Social media has become a colossal part of the user’s every day life and we, as a society, have replaced traditional communication methods with our reliance on social networking online. Many users have become addicted to acting out their online personas on a global platform and no longer seek or enjoy real human interaction; a phenomenon known as social media addiction.
An estimated 3.1 billion people now use some form of social media, which has grown by a staggering 362 million in one single year, and 94% of users access the platforms via their mobile due to users being part of the omni-channel consumer generation.
With full access to all social media platforms 24 hours a day, seven days a week, 210 million people have now fallen into the category that is labelled ‘social media addiction’ and feel as though living vicariously through their online identity is their main priority.
Users will access their profiles whenever and wherever they want, whether it is at work, school or at an important meeting. A whopping 50%, of the 90% who admitted to using their phone whilst driving, stated that they have checked their social media whilst behind the wheel of a car.
Many social media addicts use their platforms for some form of instant gratification, whether it being through likes and comments on their photos or the shares accumulated on their status’. Users are addicted to the documentation of their persona’s every day life, from what they eat and wear to where they are travelling to.
What is Detoxification?
Social media detoxification is a form of voluntary mental detox that requires the individual to spend time away from the world of social networking and enjoy the freedom of reality.
A detox refers to the fact that there are negative effects or symptoms that are obtained through the constant and continuous use of social media networking and up-keeping of online personas.
Negativity and symptoms of ill-feelings are often due to the depressive nature of one’s reliance on technology, being succumb to offensive or disturbing content and the witnessing or spreading of online hate and cyber bullying.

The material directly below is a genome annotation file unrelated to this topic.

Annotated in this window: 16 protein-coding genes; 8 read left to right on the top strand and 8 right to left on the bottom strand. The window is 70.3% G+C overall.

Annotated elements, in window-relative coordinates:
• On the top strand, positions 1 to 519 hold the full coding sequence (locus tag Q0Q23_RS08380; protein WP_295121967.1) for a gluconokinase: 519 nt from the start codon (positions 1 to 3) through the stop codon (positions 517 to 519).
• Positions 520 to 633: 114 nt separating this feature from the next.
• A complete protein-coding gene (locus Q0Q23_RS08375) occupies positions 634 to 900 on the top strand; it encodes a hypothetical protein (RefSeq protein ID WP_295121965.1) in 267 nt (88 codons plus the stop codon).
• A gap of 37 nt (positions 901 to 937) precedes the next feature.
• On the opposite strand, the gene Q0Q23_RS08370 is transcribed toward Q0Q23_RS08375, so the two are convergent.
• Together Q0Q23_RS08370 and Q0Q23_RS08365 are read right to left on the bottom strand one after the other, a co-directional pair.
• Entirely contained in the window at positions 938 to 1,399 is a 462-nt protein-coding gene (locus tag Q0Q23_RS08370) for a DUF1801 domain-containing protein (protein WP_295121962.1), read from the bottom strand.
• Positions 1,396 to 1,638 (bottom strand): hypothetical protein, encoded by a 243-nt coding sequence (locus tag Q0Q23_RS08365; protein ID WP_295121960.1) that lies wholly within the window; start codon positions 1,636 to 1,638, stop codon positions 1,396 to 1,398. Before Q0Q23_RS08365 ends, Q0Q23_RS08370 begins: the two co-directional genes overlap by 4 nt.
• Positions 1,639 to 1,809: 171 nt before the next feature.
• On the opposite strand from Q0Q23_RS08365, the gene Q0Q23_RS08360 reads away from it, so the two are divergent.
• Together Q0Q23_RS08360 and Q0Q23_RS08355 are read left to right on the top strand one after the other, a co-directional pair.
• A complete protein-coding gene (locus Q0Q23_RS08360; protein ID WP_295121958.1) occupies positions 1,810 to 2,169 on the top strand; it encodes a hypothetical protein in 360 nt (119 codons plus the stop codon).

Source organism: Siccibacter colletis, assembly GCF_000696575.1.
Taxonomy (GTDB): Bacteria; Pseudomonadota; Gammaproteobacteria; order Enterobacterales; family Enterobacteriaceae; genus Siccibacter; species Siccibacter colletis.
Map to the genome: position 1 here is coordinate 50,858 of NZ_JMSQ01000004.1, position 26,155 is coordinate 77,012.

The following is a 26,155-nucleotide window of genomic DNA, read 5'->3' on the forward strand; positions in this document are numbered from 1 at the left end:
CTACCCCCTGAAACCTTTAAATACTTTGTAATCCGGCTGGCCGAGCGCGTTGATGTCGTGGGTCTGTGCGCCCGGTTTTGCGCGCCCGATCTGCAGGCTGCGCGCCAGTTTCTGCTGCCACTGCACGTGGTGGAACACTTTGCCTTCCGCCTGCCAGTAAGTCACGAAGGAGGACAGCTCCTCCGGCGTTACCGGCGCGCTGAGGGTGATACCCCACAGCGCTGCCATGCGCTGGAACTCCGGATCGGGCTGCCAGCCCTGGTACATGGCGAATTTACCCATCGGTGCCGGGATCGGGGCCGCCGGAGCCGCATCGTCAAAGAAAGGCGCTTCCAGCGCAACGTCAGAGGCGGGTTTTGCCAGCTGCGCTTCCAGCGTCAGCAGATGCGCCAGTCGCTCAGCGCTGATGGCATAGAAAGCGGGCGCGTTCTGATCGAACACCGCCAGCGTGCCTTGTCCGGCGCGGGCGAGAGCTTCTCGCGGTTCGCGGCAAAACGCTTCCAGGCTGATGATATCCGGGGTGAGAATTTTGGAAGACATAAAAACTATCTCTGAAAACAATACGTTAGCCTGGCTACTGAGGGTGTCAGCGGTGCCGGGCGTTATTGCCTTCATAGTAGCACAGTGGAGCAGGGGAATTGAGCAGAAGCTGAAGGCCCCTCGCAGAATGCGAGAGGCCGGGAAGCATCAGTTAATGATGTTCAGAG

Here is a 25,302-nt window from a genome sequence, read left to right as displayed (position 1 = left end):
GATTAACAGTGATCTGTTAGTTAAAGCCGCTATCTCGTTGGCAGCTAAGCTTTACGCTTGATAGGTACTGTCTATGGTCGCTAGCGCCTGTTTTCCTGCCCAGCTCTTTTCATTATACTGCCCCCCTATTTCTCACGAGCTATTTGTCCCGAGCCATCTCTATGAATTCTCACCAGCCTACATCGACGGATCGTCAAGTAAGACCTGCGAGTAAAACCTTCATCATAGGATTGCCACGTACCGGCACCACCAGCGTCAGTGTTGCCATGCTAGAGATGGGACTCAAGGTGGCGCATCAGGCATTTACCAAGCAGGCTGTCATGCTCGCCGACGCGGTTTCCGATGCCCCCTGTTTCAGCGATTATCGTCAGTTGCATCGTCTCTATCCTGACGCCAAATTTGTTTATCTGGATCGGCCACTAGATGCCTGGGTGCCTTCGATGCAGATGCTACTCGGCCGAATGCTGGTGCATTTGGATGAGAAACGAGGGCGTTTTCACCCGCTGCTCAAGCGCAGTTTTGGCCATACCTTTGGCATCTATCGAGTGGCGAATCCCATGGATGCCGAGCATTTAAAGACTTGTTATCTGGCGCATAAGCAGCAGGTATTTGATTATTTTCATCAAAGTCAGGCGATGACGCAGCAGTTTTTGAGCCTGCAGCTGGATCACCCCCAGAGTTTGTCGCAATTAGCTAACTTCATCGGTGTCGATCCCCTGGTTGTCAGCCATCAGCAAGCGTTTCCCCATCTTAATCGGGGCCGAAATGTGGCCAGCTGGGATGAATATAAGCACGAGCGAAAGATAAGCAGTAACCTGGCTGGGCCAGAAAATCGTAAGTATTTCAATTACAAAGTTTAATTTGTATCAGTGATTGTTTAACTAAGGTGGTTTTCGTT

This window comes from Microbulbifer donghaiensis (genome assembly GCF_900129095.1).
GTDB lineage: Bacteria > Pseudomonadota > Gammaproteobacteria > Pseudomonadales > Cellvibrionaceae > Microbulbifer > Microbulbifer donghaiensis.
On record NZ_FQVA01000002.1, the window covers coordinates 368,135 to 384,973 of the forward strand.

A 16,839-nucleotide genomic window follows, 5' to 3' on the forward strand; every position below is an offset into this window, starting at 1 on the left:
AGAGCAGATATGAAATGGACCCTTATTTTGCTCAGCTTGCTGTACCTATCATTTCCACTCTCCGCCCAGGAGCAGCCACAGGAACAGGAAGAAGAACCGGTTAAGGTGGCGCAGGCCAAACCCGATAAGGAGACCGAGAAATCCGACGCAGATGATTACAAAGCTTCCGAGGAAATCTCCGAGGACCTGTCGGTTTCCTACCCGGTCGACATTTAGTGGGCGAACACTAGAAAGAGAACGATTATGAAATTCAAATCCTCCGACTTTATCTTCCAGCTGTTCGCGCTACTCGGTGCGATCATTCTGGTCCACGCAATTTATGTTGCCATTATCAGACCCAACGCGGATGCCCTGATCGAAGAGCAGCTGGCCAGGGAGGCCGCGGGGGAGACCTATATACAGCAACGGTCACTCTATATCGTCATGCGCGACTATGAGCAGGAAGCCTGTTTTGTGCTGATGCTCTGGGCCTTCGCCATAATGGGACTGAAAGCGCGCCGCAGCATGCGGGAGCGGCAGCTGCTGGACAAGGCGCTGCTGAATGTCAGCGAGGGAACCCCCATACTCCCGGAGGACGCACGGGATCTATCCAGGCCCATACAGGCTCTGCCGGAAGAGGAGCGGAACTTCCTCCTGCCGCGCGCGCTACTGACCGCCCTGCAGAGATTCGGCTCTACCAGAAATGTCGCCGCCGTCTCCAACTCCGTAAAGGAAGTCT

- Improved mood
- Re-connection with reality
- Less risk of privacy invasion
- Less comparative material
- Lessen feelings of depression
- More free time
- Better sleeping pattern
Guide to Detoxification
1. De-activate Accounts
Users should de-activiate their accounts. Temporarily disabling profiles is a better option for those who have willpower and are only doing a shorter detox. Permanent de-activation will stop them from accessing their accounts and therefore diminishing temptation.
2. Remove Temptation
Users should un-install all social media apps on each of their gadgets to get rid of visual reminders. Users can also block site access through their home routers. For those who cannot trust themselves with the previous suggestions could ask a friend or relative to change their password and keep it secret until the end of the detox to ensure that no access is gained.
Replace the use of social media with other activities and hobbies that would be beneficial to one’s mind and well-being. For example, users could use their time to attend that gym session they have been putting off for months or go for real human interaction over a coffee with a friend they have not seen in a while. They could also experience eating food in fancy restaurants or travelling the globe without the need of documentation to heighten their persona’s popularity.
There is no specific rule of timing on a social media detox, it is completely up to the individual on how much time they feel is necessary to overcome their addiction, whether it being 1 week or one year.
Once the detoxification stage has passed it is essential that the individual introduces themselves back into the world of social media in moderation but do not repeat old habits, instead they should find a balance.
Balance is key to a happy mind and a happy life.